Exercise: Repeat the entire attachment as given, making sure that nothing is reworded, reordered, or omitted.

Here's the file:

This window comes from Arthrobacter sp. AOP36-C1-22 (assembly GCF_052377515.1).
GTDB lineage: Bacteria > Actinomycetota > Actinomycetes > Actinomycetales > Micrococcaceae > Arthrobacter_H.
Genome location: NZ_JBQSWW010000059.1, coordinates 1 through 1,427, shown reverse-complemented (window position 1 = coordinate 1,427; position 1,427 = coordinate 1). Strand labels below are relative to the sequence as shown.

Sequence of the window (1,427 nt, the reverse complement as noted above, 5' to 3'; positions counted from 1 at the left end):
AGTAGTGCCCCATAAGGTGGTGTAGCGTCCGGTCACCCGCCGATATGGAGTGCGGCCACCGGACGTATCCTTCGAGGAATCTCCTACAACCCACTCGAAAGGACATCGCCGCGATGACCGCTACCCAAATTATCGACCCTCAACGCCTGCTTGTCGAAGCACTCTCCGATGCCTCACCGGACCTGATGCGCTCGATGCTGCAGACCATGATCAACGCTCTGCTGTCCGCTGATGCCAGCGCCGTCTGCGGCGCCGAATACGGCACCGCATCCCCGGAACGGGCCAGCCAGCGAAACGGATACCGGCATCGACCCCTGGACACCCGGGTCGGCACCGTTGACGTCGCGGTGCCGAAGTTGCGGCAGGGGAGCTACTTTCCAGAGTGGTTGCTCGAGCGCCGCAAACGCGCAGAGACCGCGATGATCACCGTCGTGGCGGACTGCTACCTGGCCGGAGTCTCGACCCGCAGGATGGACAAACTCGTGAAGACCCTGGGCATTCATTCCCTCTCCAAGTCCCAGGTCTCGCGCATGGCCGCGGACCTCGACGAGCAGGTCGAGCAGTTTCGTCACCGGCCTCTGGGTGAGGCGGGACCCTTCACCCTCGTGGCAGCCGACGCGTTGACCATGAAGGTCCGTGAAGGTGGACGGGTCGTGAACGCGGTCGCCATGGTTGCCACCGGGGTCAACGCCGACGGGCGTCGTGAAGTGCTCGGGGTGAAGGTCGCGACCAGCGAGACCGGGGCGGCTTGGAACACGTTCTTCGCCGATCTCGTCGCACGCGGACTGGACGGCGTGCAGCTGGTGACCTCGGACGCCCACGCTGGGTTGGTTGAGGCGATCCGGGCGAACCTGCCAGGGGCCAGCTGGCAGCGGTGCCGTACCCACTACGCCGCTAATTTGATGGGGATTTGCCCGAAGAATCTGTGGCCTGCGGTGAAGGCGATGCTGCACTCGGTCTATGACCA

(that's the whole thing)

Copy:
This window comes from Arthrobacter sp. AOP36-C1-22 (assembly GCF_052377515.1).
GTDB lineage: Bacteria > Actinomycetota > Actinomycetes > Actinomycetales > Micrococcaceae > Arthrobacter_H.
Genome location: NZ_JBQSWW010000059.1, coordinates 1 through 1,427, shown reverse-complemented (window position 1 = coordinate 1,427; position 1,427 = coordinate 1). Strand labels below are relative to the sequence as shown.

Sequence of the window (1,427 nt, the reverse complement as noted above, 5' to 3'; positions counted from 1 at the left end):
AGTAGTGCCCCATAAGGTGGTGTAGCGTCCGGTCACCCGCCGATATGGAGTGCGGCCACCGGACGTATCCTTCGAGGAATCTCCTACAACCCACTCGAAAGGACATCGCCGCGATGACCGCTACCCAAATTATCGACCCTCAACGCCTGCTTGTCGAAGCACTCTCCGATGCCTCACCGGACCTGATGCGCTCGATGCTGCAGACCATGATCAACGCTCTGCTGTCCGCTGATGCCAGCGCCGTCTGCGGCGCCGAATACGGCACCGCATCCCCGGAACGGGCCAGCCAGCGAAACGGATACCGGCATCGACCCCTGGACACCCGGGTCGGCACCGTTGACGTCGCGGTGCCGAAGTTGCGGCAGGGGAGCTACTTTCCAGAGTGGTTGCTCGAGCGCCGCAAACGCGCAGAGACCGCGATGATCACCGTCGTGGCGGACTGCTACCTGGCCGGAGTCTCGACCCGCAGGATGGACAAACTCGTGAAGACCCTGGGCATTCATTCCCTCTCCAAGTCCCAGGTCTCGCGCATGGCCGCGGACCTCGACGAGCAGGTCGAGCAGTTTCGTCACCGGCCTCTGGGTGAGGCGGGACCCTTCACCCTCGTGGCAGCCGACGCGTTGACCATGAAGGTCCGTGAAGGTGGACGGGTCGTGAACGCGGTCGCCATGGTTGCCACCGGGGTCAACGCCGACGGGCGTCGTGAAGTGCTCGGGGTGAAGGTCGCGACCAGCGAGACCGGGGCGGCTTGGAACACGTTCTTCGCCGATCTCGTCGCACGCGGACTGGACGGCGTGCAGCTGGTGACCTCGGACGCCCACGCTGGGTTGGTTGAGGCGATCCGGGCGAACCTGCCAGGGGCCAGCTGGCAGCGGTGCCGTACCCACTACGCCGCTAATTTGATGGGGATTTGCCCGAAGAATCTGTGGCCTGCGGTGAAGGCGATGCTGCACTCGGTCTATGACCA